• 21. Middleware Technologies 21 Basic COM Features Binary standard for component interactions Support for interfaces defined in an IDL different from CORBA’s Base interface with introspection support dynamic discovery of other components’ interfaces garbage collection via reference counting Unique component ID mechanism Communication is synchronous by default asynchronous communication supportable by callbacks and connection points CSCI 477 April 8, 2003
  • 22. 22 Middleware Technologies Binary Standard Component operation invocation via virtual tables — vtables works for languages that support function pointers e.g., C, C++, Smalltalk the client contains a pointer to the vtable the vtable contains a pointer to the server function one layer of indirection over standard function calls VTable Server-i Client Server-j CSCI 477 April 8, 2003
  • 23. 23 Middleware Technologies COM Components Compiled code that provides some service to a system A component may support a number of interfaces an interface is a collection of semantically related functions COM interfaces begin with “I” by convention All access to component services is via interface pointers allows service reimplementation Each component supports base interface IUnknown Transparent remote access via proxy-stub pairs similar to CORBA Every component has a globally unique identifier (GUID) 128 bit integer used to refer to component’s TypeLibrary (metadata repository) CSCI 477 April 8, 2003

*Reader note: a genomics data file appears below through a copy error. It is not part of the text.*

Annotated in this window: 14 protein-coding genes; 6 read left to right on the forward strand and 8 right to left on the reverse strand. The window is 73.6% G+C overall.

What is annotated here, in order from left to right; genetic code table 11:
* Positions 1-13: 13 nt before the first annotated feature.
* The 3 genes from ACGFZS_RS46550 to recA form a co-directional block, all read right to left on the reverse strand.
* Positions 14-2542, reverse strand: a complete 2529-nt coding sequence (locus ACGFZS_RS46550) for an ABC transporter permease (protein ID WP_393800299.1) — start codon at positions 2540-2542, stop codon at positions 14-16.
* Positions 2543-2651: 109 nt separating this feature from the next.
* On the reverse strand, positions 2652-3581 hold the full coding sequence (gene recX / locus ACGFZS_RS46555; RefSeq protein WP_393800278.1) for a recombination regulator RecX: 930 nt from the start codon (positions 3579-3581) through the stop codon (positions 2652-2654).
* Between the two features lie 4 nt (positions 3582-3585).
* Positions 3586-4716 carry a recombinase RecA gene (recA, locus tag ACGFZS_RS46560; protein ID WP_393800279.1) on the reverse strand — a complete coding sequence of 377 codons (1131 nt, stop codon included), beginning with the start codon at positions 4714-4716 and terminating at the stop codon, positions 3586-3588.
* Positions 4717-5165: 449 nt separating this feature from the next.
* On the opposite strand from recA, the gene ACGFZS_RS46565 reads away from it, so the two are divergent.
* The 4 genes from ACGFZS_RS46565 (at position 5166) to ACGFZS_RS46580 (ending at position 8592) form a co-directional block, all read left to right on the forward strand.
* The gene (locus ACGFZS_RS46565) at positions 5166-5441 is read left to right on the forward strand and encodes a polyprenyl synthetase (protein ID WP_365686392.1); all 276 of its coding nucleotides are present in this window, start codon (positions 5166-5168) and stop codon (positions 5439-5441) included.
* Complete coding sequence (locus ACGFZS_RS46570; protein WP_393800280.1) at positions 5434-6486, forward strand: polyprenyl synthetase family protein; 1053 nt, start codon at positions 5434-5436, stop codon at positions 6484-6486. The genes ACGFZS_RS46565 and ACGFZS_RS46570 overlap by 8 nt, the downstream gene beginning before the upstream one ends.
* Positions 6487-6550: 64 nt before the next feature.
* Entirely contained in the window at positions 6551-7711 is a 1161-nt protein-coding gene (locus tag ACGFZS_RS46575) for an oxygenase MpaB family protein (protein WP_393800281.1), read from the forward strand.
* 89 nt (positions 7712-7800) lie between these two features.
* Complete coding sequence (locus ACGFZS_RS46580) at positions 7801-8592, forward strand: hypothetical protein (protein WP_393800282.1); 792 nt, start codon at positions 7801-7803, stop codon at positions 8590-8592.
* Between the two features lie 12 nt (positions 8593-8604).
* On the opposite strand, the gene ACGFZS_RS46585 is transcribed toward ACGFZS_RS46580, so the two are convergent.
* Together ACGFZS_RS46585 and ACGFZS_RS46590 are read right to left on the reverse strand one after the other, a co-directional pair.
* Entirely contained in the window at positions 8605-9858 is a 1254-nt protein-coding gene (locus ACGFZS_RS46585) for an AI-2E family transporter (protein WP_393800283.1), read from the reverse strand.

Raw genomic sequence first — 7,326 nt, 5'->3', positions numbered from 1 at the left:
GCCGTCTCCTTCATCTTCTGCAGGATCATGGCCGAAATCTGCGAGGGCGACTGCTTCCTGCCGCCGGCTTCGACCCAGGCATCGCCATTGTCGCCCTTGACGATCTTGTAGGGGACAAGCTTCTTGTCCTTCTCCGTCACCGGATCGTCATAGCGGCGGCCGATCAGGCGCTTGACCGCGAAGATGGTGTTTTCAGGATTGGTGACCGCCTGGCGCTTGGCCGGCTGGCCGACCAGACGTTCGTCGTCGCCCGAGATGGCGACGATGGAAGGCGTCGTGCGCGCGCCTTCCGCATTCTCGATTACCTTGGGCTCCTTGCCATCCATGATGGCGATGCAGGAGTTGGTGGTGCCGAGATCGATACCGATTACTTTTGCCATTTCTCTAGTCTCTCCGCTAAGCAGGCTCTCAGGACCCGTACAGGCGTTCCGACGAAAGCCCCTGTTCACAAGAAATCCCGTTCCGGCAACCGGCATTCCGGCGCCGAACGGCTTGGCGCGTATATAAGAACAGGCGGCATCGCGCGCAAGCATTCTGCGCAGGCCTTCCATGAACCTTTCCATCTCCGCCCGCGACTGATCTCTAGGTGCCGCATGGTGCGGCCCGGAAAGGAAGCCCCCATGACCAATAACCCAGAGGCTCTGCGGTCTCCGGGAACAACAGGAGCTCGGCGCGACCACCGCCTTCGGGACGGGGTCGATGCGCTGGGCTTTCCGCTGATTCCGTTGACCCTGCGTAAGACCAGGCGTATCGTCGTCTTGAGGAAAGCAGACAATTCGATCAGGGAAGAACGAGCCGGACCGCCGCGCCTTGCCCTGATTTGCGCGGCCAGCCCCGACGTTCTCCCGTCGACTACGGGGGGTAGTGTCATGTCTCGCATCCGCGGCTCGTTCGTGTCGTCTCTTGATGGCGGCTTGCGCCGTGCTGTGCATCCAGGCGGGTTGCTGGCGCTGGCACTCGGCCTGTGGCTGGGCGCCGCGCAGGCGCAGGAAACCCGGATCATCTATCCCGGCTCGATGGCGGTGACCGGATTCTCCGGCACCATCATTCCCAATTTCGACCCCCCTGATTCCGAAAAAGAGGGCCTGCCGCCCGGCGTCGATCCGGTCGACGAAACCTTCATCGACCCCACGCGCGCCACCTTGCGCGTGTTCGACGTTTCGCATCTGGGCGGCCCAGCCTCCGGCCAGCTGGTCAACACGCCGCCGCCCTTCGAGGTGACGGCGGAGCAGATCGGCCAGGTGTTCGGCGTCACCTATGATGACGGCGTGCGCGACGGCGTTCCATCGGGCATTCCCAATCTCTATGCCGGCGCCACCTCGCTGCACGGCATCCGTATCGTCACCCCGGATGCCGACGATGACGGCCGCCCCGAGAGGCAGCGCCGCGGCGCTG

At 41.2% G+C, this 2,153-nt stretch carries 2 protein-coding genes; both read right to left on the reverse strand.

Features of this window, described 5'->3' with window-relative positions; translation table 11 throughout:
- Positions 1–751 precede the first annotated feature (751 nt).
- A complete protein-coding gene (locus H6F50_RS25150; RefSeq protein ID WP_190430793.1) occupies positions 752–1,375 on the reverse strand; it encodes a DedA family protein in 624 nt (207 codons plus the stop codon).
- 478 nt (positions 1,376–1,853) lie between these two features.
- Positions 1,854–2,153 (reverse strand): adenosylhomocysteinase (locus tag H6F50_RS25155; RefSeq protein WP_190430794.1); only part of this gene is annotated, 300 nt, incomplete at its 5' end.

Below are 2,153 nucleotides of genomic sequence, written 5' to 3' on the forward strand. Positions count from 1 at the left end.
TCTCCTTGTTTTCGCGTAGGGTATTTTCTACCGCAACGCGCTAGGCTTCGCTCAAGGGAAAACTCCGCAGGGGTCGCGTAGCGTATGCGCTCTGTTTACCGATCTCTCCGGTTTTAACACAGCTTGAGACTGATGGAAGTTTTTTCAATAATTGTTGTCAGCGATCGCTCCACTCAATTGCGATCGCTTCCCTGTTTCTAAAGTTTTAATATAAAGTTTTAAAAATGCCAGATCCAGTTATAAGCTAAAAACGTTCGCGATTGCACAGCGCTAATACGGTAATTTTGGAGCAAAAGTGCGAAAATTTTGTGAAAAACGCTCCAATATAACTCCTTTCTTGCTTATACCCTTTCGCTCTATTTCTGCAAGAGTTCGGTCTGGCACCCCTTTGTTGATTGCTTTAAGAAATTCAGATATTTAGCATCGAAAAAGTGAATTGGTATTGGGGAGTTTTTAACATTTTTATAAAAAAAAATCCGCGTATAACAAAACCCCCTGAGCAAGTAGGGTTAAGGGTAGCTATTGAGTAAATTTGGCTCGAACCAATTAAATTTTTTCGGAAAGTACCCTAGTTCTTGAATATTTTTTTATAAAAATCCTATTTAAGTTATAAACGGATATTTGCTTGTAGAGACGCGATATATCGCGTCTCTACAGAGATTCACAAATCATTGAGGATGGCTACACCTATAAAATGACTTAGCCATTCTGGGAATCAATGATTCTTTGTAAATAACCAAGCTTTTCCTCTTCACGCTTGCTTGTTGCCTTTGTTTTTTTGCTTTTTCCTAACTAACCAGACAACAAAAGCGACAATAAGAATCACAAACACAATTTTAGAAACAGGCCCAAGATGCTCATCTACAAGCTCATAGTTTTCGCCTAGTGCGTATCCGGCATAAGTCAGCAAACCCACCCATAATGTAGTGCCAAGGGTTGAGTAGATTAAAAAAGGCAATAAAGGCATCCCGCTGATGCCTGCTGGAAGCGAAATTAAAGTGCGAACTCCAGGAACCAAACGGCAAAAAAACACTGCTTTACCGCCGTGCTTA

• 24. 24 Middleware Technologies Notes on COM Interfaces Interface ≠ class they contain no implementation multiple implementations of an interface possible Interface ≠ component interfaces are the (binary) component interaction standard Heterogeneous COM clients and servers interact via interface pointers A single COM component can implement multiple interfaces Interfaces are strongly typed every interface has a GUID Interfaces are immutable e.g., no subtyping, subclassing, inheritance CSCI 477 April 8, 2003